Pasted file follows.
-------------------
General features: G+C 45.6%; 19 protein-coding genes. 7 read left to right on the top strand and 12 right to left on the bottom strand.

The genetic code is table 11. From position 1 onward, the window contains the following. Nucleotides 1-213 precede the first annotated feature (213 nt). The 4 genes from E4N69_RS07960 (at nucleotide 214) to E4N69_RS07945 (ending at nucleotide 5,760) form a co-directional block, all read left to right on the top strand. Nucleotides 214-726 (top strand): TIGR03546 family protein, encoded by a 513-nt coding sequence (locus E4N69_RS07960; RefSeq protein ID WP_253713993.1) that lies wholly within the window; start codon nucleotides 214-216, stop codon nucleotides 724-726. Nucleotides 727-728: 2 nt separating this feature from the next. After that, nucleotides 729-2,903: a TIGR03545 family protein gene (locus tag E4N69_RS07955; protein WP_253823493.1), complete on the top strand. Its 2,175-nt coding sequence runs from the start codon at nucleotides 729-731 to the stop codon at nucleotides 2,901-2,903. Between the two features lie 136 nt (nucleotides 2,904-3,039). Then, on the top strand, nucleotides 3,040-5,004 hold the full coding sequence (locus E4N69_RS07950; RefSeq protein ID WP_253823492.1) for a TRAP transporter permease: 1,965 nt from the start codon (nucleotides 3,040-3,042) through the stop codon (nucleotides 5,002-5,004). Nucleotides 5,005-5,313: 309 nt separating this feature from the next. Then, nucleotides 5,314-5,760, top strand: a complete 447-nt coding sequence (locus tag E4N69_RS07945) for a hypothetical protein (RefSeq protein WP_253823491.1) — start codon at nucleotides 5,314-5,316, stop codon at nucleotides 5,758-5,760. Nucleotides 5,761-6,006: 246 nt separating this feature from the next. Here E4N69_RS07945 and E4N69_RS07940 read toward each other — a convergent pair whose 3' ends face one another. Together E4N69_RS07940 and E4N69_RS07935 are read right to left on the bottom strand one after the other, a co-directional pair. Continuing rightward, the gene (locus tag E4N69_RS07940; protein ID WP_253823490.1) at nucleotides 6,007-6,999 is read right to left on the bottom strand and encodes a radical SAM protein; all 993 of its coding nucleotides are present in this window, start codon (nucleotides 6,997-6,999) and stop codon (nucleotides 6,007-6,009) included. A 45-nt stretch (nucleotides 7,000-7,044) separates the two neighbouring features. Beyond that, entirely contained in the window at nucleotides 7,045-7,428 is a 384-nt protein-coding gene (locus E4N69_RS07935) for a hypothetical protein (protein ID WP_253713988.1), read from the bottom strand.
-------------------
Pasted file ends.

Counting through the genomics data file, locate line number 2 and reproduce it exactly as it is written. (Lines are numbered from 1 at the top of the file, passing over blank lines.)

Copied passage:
The genetic code is table 11. From position 1 onward, the window contains the following. Nucleotides 1-213 precede the first annotated feature (213 nt). The 4 genes from E4N69_RS07960 (at nucleotide 214) to E4N69_RS07945 (ending at nucleotide 5,760) form a co-directional block, all read left to right on the top strand. Nucleotides 214-726 (top strand): TIGR03546 family protein, encoded by a 513-nt coding sequence (locus E4N69_RS07960; RefSeq protein ID WP_253713993.1) that lies wholly within the window; start codon nucleotides 214-216, stop codon nucleotides 724-726. Nucleotides 727-728: 2 nt separating this feature from the next. After that, nucleotides 729-2,903: a TIGR03545 family protein gene (locus tag E4N69_RS07955; protein WP_253823493.1), complete on the top strand. Its 2,175-nt coding sequence runs from the start codon at nucleotides 729-731 to the stop codon at nucleotides 2,901-2,903. Between the two features lie 136 nt (nucleotides 2,904-3,039). Then, on the top strand, nucleotides 3,040-5,004 hold the full coding sequence (locus E4N69_RS07950; RefSeq protein ID WP_253823492.1) for a TRAP transporter permease: 1,965 nt from the start codon (nucleotides 3,040-3,042) through the stop codon (nucleotides 5,002-5,004). Nucleotides 5,005-5,313: 309 nt separating this feature from the next. Then, nucleotides 5,314-5,760, top strand: a complete 447-nt coding sequence (locus tag E4N69_RS07945) for a hypothetical protein (RefSeq protein WP_253823491.1) — start codon at nucleotides 5,314-5,316, stop codon at nucleotides 5,758-5,760. Nucleotides 5,761-6,006: 246 nt separating this feature from the next. Here E4N69_RS07945 and E4N69_RS07940 read toward each other — a convergent pair whose 3' ends face one another. Together E4N69_RS07940 and E4N69_RS07935 are read right to left on the bottom strand one after the other, a co-directional pair. Continuing rightward, the gene (locus tag E4N69_RS07940; protein ID WP_253823490.1) at nucleotides 6,007-6,999 is read right to left on the bottom strand and encodes a radical SAM protein; all 993 of its coding nucleotides are present in this window, start codon (nucleotides 6,997-6,999) and stop codon (nucleotides 6,007-6,009) included. A 45-nt stretch (nucleotides 7,000-7,044) separates the two neighbouring features. Beyond that, entirely contained in the window at nucleotides 7,045-7,428 is a 384-nt protein-coding gene (locus E4N69_RS07935) for a hypothetical protein (protein ID WP_253713988.1), read from the bottom strand.